Horse lovers Charles Longo and his wife dreamed up a plan that grew far beyond their expectations. When the couple acquired 47 acres, they planned to build a stable. Then they realized they could expand it to a boarding facility.
“We could kill two birds with one stone,” he says. “We could take care of our horses and get paid to take care of other horses.”
As they researched buildings, Longo came up with bigger and better ideas. He wanted an indoor arena, he decided, and he wanted to have the arena and stable combined in one building.
Longo drew a design of the building he wanted. “Indoor riding arena, 50 stalls,” he says. “We wanted something that would span 130 feet. I looked at the buildings and how they were manufactured. If I went to wood, I couldn’t have that continuous span. So I had to go to a metal building.”
When you build a metal building, he continues, you need to add skylights. That was fine with him. But, he adds, most arenas he was familiar with had roofs to offer some protection against rain and sun, but no protection from wind or temperature.
“So, I said, why can’t I make a convertible building, where I have these doors that will open up?” Longo asks. “It would allow it to be a covered arena when I wanted it to be or an enclosed arena when I wanted it to be. I thought it was a great idea.”
In other words, the horse barn Longo wanted was comparable to a sports arena with a retractable roof. The difference is that Longo wanted a permanent roof and retractable walls.
Where there’s a will…
The next order of business was figuring out how he could get the effect he was looking for. He called a door manufacturer and explained what he wanted. That company couldn’t provide what Longo needed, but recommended Schweiss Bi-Fold Doors.
“What I needed was essentially an aircraft hangar door,” says Longo. “The space I wanted to open up was a 200-foot span plus a 130-foot span.” The building is designed with 25 feet between each exterior column. Longo then needed four 50-foot doors for the length and two 50-foot doors and one 30-foot door for the width. The bi-fold doors are on three sides of the building.
Constructing the doors became a three-way project among Longo, who was coordinating the efforts, Schweiss Bi-Fold and the building manufacturer, who needed to design the building to fit the doors.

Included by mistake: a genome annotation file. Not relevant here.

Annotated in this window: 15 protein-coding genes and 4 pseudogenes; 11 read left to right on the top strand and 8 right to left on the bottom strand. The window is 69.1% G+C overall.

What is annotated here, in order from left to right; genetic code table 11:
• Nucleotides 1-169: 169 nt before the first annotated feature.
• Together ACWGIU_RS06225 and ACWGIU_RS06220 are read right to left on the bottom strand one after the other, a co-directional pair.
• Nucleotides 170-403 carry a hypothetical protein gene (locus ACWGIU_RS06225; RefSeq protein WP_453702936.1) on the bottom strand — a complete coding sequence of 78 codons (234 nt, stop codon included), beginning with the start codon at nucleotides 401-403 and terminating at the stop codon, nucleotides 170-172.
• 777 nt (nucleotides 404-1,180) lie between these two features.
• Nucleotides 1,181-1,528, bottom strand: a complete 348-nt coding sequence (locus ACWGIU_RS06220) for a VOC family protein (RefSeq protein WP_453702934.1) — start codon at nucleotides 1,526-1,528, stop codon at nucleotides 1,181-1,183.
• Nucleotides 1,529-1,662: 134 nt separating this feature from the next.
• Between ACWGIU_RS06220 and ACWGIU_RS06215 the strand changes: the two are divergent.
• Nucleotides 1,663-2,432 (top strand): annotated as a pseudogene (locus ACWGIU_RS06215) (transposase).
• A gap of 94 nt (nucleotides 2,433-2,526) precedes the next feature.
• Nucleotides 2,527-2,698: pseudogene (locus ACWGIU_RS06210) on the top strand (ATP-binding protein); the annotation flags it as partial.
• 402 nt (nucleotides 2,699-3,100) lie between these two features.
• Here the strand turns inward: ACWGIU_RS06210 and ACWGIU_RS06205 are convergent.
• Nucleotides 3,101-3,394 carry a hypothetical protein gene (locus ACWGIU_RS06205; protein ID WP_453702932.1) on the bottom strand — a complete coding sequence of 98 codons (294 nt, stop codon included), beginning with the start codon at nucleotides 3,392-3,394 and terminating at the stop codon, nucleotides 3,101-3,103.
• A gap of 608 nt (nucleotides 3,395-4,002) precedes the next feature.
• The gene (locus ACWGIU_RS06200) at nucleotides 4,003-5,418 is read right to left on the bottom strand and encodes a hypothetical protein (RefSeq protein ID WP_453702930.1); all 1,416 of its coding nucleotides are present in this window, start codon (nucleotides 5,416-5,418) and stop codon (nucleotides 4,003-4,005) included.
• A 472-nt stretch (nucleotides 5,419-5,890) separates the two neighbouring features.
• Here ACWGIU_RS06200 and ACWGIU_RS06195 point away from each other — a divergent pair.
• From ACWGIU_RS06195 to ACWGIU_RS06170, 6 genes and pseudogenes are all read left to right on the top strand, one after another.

“The building arrived to fit the doors, as promised,” says Longo. “Erectors came to put up the building, but they didn’t have any experience with bi-fold doors.” Luckily, the representatives from Schweiss were able to talk the erectors through the installation process. When they were done, Longo had the most unique and largest horse barn and arena in the Annapolis, Md., area.
“The whole end of the building opens up,” he explains. “You have a clear view right through the building. It brings the outside in. If you are on the inside, instead of being in a big box, you have a view and protection from the sun and rain. In the winter, we close the doors, so you are protected from the wind and the weather. You can use this building year round.”
All the amenities
Hidden Springs Stables is a 40,000-square-foot facility, with a 130- by 200-foot arena. The building also includes showers for the riders, extra-large stalls and a wash area for the horses, a lounge and offices. “It’s a full-care boarding facility,” he says.
Part of the attraction of the building is the doors. Longo says visitors want to know how the doors work.
“Each door has an individual motor,” he explains. “That motor operates a belt system. Depending on the size of the door, there are four spools of very strong web belting. It’s stronger than cable. You have a switch like an elevator switch with directions ‘up,’ ‘down,’ and ‘stop.’ At any time you want to stop the doors from going up or down, you hit stop.” This allows the doors to be at virtually any height. “The spools take the webbing from the bottom, so it lifts the bottom of the door. The center of the door goes outward, like an apron. We adjust the door heights to any configuration we want, so we can adjust it to the wind or weather.” Because the doors are operated individually, they are able to protect from the sunlight on the east side in the morning and the west side later in the day, while still keeping the building open.
Let the sun shine in
The doors fold toward the outside of the building, giving the perimeter of the building some shelter. When the doors are open, they provide an umbrella-like effect for spectators watching events on the arena floor. The overhang also protects riders and horses as they are waiting their turn to go into the arena.
Knowing that he wanted to use the facility year-round – and Maryland winters can be very cold and snowy – Longo had the doors insulated. The doors don’t usually come insulated, he explains, but they are designed to allow insulation to be added for better temperature control.
“The building draws a lot of attraction because it is unique, thanks to the doors,” Longo says. “People come around from all over to see it. It actually increased our business because our riders can ride year round.”